It’s 15 months since President Biden swept into the White House, where, judging by his current poll ratings, his tenure might not be a long one. Of course, many in his party never thought the 79 year-old would run again in 2024: the problem for Democrats is that his deputy Kamala Harris is even more unpopular. Still, while the pair’s record in office is mixed since taking over, America has clearly had a ‘better war’ in Ukraine than they did in Afghanistan, eight months ago. Nevertheless, the two have both made a number of gaffes which, had they been made by Biden’s predecessor, would almost certainly have had far greater publicity and condemnation. Below are six howlers from the dynamic duo at the top of American policymaking…
1. Chemical weapons
Biden made a trio of slip-ups on three successive days during his recent European tour. First, on 24 March, the president told a press conference that if Russia used chemical weapons it would ‘trigger a response in kind’ – suggesting that America would unleash retaliatory chemical weapons on Putin’s soldiers.
Naturally one of his underlings, National Security Adviser, Jake Sullivan, was called upon to ‘walk back’ the remarks, only saying that ‘we’ll respond accordingly’ and that Russia would pay a ‘severe price.’ He added that ‘the United States has no intention of using chemical weapons, period, under any circumstances.’ Whoops!
2. The 82nd Airborne
The next day, on 25 March, at a base in Poland, Biden was at it again. He told the 82nd Airborne Division that the Ukrainian people ‘have a lot of backbone’ before appearing to suggest that the troops would soon be in Ukraine itself – something his own officials have repeatedly ruled out. Biden continued:
And you’re going to see when you’re there. And some of you have been there. You’re going to see – you’re going to see women, young people standing – standing… in front of a damn tank, just saying, “I’m not leaving. I’m holding my ground.” They’re incredible. But they take a lot of inspiration from us.
Again, these remarks had to be ‘walked back’ by a lackey. A White House spokesperson later clarified that remark: ‘The President has been clear we are not sending U.S. troops to Ukraine and there is no change in that position.’
3. Regime change
The real clanger came the day after that on 26 March. During a set-piece speech in front of the Royal Castle in Warsaw, Biden seemed to commit the US to regime change in Russia, saying of President Putin: ‘For God’s sake, this man cannot remain in power.’ It appeared to mark a sharp contrast from prior statements from the White House, which emphasised that regime change in Russia is not America’s goal. Hours previously, he had also called Putin ‘a butcher.’
Shortly after Biden made his comments, a third clarification was issued in three days. A White House official was quoted as saying that: ‘The President’s point was that Putin cannot be allowed to exercise power over his neighbours or the region. He was not discussing Putin’s power in Russia, or regime change.’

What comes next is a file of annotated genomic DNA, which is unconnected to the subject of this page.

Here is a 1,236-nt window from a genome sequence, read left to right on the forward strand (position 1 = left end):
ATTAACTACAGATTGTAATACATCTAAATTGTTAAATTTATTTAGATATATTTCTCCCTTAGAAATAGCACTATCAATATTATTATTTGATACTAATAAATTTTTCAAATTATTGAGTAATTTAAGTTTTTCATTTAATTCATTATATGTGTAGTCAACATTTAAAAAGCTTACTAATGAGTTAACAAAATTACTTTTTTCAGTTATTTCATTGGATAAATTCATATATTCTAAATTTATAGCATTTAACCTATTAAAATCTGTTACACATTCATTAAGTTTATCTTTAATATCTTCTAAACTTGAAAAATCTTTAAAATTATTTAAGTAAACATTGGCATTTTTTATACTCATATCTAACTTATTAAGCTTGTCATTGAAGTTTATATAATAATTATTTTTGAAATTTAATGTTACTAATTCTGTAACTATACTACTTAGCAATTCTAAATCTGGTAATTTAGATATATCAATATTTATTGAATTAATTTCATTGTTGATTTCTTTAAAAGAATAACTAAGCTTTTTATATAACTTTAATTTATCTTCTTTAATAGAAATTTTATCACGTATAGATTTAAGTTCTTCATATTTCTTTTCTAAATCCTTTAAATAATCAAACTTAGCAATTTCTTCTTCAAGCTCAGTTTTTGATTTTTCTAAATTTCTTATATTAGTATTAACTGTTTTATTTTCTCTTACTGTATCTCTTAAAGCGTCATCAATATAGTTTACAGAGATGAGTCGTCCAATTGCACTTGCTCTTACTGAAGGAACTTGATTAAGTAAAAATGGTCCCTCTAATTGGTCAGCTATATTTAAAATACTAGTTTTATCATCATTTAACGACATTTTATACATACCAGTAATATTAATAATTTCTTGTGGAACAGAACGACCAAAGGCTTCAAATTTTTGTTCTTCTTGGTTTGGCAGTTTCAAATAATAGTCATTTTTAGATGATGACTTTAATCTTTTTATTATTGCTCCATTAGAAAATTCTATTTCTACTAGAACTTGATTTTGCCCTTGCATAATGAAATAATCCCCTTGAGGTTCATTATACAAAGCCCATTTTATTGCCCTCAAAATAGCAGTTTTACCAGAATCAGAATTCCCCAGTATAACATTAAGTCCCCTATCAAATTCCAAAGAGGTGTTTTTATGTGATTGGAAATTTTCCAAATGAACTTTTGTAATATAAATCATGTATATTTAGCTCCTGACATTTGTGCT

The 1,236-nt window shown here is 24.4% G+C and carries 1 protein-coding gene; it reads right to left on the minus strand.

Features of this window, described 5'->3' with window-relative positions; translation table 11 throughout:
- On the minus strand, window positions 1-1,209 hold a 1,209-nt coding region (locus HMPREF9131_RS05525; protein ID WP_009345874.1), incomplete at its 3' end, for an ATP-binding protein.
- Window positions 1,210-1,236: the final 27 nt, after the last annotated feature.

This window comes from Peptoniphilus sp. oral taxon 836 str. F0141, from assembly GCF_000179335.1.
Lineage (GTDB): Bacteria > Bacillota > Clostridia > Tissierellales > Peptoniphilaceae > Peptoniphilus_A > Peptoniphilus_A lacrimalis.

4. Layman’s explanation
It’s not just the Commander-in-chief who has suffered verbal embarrassment. On 1 March, Harris did an appearance on the syndicated ‘Morning Hustle’ where she was asked by to explain the conflict ‘In layman’s terms for people who don’t understand what’s going on and how can this directly affect the people of the United States?’ Harris responded with this much widely-mocked infantile response:
So Ukraine is a country in Europe. It exists next to another country called Russia. Russia is a bigger country. Russia is a powerful country. Russia decided to invade a smaller country called Ukraine. So, basically, that’s wrong, and it goes against everything that we stand for.
As one critic pointed out: ‘Layman’s terms doesn’t mean ‘assume the audience has never heard of Russia.’
5. Polish press conference
On 10 March, Harris gave a fairly abysmal press conference while visiting the Polish border. First, she went viral for her bizarre awkward laughter while waiting for a question about refugees to be translated. Then she claimed that ‘A friend in need is a friend in need.’ And then finally she also gave this robotic, rambling answer when describing the purpose of her visit:
I am here. Standing. Here. on the northern flank, on the eastern flank, talking about what we have in terms of the eastern flank and our NATO allies, and what is at stake at this very moment. What is at stake this very moment are some of the guiding principles around the NATO alliance.
Makes the Donald almost appear lucid.
6. NATO ally
Harris has also claimed on multiple occasions that the US is supporting Ukraine ‘in defence of the NATO alliance’ – even though, er, Ukraine is not in NATO. She was forced to delete a tweet saying that on 15 March, having previously made the remark to House Democrats in a speech four days earlier. ‘So I will say what I know we all say, and I will say over and over again: The United States stands firmly with the Ukrainian people in defense of the NATO alliance.’
Hardly the kind of clarity needed at a time of heightened international tension…
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